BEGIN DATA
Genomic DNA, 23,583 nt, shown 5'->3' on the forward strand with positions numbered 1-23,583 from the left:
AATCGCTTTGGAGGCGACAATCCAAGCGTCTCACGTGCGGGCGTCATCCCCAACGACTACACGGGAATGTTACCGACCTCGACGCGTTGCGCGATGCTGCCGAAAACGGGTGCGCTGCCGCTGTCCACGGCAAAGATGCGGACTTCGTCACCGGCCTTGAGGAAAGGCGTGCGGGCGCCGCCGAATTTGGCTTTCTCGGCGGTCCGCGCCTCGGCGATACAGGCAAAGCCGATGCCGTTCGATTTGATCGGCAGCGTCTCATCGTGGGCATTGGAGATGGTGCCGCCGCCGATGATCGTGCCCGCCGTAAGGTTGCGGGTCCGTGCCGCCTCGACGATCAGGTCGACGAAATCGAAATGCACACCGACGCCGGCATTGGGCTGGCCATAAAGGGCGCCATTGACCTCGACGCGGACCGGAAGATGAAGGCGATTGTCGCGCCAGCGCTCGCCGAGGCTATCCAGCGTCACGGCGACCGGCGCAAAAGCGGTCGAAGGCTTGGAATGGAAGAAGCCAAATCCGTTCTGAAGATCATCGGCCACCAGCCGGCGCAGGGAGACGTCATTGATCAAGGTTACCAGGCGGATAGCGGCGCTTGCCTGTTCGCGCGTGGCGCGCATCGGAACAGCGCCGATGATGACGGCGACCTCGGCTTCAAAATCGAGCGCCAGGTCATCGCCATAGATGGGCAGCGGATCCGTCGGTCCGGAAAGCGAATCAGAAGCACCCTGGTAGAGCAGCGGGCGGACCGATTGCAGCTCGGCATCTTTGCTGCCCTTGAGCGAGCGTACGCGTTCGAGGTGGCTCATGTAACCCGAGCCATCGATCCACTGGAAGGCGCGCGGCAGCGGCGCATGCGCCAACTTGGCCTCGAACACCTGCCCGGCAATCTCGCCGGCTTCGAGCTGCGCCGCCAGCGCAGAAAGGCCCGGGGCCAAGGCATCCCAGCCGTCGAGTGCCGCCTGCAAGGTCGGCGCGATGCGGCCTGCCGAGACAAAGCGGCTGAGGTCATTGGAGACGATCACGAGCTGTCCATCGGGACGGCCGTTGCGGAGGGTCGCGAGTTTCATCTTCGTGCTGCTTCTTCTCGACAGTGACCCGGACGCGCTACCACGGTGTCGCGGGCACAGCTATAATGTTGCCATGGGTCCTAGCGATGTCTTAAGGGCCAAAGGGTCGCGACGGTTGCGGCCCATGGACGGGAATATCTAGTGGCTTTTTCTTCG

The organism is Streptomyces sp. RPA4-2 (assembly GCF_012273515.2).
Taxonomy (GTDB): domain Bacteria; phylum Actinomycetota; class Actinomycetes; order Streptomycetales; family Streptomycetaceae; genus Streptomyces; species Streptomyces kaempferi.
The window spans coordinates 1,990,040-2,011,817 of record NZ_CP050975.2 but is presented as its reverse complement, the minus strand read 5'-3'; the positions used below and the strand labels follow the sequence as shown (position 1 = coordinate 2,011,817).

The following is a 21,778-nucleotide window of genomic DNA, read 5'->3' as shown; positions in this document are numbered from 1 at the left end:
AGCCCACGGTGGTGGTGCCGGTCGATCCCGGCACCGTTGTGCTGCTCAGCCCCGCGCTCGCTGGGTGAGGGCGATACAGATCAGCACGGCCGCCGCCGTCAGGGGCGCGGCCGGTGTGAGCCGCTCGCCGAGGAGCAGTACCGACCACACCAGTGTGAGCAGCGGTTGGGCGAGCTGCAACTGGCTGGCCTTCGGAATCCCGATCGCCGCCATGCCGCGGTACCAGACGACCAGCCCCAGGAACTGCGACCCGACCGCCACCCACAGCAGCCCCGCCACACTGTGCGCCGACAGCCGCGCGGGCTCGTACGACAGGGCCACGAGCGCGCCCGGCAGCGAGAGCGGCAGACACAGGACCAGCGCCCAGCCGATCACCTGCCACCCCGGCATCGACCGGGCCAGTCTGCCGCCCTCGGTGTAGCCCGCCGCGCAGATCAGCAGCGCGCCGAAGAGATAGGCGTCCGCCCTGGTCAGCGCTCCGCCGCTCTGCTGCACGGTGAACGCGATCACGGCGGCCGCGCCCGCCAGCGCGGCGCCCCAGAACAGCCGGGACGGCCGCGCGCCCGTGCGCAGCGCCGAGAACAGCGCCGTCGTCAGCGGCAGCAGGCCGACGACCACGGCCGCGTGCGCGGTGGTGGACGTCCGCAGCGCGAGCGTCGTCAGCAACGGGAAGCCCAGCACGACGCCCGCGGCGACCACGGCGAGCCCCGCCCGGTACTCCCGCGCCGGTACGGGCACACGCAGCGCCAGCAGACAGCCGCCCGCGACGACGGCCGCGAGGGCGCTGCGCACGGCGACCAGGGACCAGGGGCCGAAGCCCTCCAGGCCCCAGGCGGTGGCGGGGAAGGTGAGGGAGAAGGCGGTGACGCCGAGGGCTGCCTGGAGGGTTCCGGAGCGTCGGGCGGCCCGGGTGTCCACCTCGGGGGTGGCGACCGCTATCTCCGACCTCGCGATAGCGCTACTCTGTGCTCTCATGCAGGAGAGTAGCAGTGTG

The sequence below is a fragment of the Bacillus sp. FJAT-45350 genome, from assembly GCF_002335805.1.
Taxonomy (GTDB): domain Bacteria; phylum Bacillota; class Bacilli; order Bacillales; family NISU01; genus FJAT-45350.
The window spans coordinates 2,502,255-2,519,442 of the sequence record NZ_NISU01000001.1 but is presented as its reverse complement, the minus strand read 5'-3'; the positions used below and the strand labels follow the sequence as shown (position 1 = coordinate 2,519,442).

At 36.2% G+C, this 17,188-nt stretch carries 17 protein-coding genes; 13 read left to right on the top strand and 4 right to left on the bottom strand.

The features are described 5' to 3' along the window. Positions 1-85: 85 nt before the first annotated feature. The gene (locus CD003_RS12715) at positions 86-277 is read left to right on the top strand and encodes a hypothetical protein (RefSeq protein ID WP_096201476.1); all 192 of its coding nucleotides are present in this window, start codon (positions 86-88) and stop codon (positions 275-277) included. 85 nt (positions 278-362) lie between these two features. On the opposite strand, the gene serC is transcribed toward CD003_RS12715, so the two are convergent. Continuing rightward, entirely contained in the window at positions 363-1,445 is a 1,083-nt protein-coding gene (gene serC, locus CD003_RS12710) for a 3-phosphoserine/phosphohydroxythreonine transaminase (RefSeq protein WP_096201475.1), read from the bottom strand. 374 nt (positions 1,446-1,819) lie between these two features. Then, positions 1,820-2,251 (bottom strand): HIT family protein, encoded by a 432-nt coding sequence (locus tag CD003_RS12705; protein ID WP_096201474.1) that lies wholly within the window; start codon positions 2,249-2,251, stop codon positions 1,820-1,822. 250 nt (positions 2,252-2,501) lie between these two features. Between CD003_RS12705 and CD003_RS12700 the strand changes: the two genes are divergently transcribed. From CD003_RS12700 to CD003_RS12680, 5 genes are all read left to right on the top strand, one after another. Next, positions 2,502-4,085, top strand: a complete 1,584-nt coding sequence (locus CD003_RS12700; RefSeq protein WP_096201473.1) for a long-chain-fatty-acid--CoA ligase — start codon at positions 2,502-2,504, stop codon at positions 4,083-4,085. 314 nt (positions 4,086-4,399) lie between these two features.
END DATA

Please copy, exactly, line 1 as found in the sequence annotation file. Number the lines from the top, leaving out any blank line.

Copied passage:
Genomic DNA, 23,583 nt, shown 5'->3' on the forward strand with positions numbered 1-23,583 from the left: